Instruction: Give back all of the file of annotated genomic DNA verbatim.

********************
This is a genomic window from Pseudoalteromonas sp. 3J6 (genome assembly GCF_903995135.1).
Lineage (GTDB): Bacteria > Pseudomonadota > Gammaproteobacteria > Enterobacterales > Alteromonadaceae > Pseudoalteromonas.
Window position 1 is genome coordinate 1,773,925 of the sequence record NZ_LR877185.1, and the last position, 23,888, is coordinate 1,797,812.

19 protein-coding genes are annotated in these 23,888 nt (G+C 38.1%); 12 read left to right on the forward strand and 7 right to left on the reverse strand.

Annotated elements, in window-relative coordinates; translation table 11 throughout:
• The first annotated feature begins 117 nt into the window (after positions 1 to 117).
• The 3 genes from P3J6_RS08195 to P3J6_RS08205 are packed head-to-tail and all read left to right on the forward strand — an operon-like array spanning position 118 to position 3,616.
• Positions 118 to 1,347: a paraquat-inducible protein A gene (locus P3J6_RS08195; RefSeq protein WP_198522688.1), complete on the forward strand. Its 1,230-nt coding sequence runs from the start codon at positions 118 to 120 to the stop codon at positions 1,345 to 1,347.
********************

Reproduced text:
This is a genomic window from Pseudoalteromonas sp. 3J6 (genome assembly GCF_903995135.1).
Lineage (GTDB): Bacteria > Pseudomonadota > Gammaproteobacteria > Enterobacterales > Alteromonadaceae > Pseudoalteromonas.
Window position 1 is genome coordinate 1,773,925 of the sequence record NZ_LR877185.1, and the last position, 23,888, is coordinate 1,797,812.

19 protein-coding genes are annotated in these 23,888 nt (G+C 38.1%); 12 read left to right on the forward strand and 7 right to left on the reverse strand.

Annotated elements, in window-relative coordinates; translation table 11 throughout:
• The first annotated feature begins 117 nt into the window (after positions 1 to 117).
• The 3 genes from P3J6_RS08195 to P3J6_RS08205 are packed head-to-tail and all read left to right on the forward strand — an operon-like array spanning position 118 to position 3,616.
• Positions 118 to 1,347: a paraquat-inducible protein A gene (locus P3J6_RS08195; RefSeq protein WP_198522688.1), complete on the forward strand. Its 1,230-nt coding sequence runs from the start codon at positions 118 to 120 to the stop codon at positions 1,345 to 1,347.